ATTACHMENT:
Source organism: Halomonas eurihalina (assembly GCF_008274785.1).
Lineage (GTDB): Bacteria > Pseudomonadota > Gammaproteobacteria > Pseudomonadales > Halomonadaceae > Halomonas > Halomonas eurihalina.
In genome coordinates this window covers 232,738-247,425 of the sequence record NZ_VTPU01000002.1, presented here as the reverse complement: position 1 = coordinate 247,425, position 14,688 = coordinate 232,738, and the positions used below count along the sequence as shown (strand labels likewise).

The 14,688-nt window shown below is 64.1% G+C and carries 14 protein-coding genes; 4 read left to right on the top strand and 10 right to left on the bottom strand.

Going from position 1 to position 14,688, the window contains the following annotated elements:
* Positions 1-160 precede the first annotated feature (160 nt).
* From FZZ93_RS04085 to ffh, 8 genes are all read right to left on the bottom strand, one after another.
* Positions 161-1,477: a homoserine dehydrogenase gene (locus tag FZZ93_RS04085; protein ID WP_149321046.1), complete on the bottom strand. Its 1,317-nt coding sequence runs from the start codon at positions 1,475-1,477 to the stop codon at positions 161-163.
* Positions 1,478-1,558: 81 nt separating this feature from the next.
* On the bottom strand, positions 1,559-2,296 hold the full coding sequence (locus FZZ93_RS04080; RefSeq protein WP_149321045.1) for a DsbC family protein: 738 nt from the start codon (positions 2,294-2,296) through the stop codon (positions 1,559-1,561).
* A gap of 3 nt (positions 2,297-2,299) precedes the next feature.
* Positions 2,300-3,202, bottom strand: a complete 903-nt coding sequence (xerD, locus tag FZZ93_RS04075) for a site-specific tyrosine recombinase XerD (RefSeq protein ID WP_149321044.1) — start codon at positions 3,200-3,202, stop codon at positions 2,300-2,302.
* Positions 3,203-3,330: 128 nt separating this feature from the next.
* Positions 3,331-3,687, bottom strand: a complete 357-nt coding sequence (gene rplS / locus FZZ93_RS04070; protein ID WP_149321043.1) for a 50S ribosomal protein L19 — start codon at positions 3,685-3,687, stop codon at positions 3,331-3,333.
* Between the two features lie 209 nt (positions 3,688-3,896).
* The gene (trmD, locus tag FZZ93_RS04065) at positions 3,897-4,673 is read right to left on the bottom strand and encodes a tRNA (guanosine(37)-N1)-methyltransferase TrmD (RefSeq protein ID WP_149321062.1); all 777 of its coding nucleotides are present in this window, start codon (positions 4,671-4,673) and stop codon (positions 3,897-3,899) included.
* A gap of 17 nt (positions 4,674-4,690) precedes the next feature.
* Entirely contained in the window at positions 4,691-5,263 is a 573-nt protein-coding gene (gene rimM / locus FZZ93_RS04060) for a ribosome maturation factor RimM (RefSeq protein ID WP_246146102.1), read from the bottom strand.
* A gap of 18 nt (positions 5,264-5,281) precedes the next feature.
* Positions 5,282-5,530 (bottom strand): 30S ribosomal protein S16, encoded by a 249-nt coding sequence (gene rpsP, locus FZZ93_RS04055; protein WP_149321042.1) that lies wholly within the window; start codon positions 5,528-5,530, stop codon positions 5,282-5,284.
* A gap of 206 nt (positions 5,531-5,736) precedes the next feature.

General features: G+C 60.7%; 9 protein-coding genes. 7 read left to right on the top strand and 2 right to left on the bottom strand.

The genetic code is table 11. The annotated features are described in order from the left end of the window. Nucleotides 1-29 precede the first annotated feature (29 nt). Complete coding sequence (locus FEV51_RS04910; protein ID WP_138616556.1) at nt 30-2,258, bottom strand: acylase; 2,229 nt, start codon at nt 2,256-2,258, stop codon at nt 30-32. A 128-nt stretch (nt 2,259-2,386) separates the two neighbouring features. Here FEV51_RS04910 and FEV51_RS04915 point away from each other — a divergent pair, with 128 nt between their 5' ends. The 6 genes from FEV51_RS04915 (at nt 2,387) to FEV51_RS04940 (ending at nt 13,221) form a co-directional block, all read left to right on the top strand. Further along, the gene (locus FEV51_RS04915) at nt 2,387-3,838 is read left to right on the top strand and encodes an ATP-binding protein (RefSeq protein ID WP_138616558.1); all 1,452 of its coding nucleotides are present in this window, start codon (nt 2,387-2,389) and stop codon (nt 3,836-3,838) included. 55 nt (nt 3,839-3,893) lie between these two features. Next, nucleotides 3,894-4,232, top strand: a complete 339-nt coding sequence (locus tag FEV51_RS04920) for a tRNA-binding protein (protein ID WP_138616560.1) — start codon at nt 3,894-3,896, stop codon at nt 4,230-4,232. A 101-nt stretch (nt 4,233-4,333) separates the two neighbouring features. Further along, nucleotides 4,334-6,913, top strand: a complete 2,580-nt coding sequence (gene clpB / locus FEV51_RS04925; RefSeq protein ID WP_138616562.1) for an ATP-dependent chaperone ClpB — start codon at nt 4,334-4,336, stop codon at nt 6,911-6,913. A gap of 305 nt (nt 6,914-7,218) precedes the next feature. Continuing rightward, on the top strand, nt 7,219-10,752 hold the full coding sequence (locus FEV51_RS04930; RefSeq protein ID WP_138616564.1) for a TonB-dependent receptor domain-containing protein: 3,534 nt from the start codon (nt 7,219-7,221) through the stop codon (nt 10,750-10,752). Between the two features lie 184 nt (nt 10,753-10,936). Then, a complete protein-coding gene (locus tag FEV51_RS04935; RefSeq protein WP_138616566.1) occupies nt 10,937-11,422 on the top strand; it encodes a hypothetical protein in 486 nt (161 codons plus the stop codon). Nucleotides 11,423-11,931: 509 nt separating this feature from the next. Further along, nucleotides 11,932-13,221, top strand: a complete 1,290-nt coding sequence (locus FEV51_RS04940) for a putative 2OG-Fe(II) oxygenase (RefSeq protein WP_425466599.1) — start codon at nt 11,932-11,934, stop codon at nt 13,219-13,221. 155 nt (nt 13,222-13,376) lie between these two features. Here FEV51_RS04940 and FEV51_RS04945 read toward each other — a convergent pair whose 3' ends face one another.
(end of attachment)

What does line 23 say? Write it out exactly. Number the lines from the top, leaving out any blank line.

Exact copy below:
The genetic code is table 11. The annotated features are described in order from the left end of the window. Nucleotides 1-29 precede the first annotated feature (29 nt). Complete coding sequence (locus FEV51_RS04910; protein ID WP_138616556.1) at nt 30-2,258, bottom strand: acylase; 2,229 nt, start codon at nt 2,256-2,258, stop codon at nt 30-32. A 128-nt stretch (nt 2,259-2,386) separates the two neighbouring features. Here FEV51_RS04910 and FEV51_RS04915 point away from each other — a divergent pair, with 128 nt between their 5' ends. The 6 genes from FEV51_RS04915 (at nt 2,387) to FEV51_RS04940 (ending at nt 13,221) form a co-directional block, all read left to right on the top strand. Further along, the gene (locus FEV51_RS04915) at nt 2,387-3,838 is read left to right on the top strand and encodes an ATP-binding protein (RefSeq protein ID WP_138616558.1); all 1,452 of its coding nucleotides are present in this window, start codon (nt 2,387-2,389) and stop codon (nt 3,836-3,838) included. 55 nt (nt 3,839-3,893) lie between these two features. Next, nucleotides 3,894-4,232, top strand: a complete 339-nt coding sequence (locus tag FEV51_RS04920) for a tRNA-binding protein (protein ID WP_138616560.1) — start codon at nt 3,894-3,896, stop codon at nt 4,230-4,232. A 101-nt stretch (nt 4,233-4,333) separates the two neighbouring features. Further along, nucleotides 4,334-6,913, top strand: a complete 2,580-nt coding sequence (gene clpB / locus FEV51_RS04925; RefSeq protein ID WP_138616562.1) for an ATP-dependent chaperone ClpB — start codon at nt 4,334-4,336, stop codon at nt 6,911-6,913. A gap of 305 nt (nt 6,914-7,218) precedes the next feature. Continuing rightward, on the top strand, nt 7,219-10,752 hold the full coding sequence (locus FEV51_RS04930; RefSeq protein ID WP_138616564.1) for a TonB-dependent receptor domain-containing protein: 3,534 nt from the start codon (nt 7,219-7,221) through the stop codon (nt 10,750-10,752). Between the two features lie 184 nt (nt 10,753-10,936). Then, a complete protein-coding gene (locus tag FEV51_RS04935; RefSeq protein WP_138616566.1) occupies nt 10,937-11,422 on the top strand; it encodes a hypothetical protein in 486 nt (161 codons plus the stop codon). Nucleotides 11,423-11,931: 509 nt separating this feature from the next. Further along, nucleotides 11,932-13,221, top strand: a complete 1,290-nt coding sequence (locus FEV51_RS04940) for a putative 2OG-Fe(II) oxygenase (RefSeq protein WP_425466599.1) — start codon at nt 11,932-11,934, stop codon at nt 13,219-13,221. 155 nt (nt 13,222-13,376) lie between these two features. Here FEV51_RS04940 and FEV51_RS04945 read toward each other — a convergent pair whose 3' ends face one another.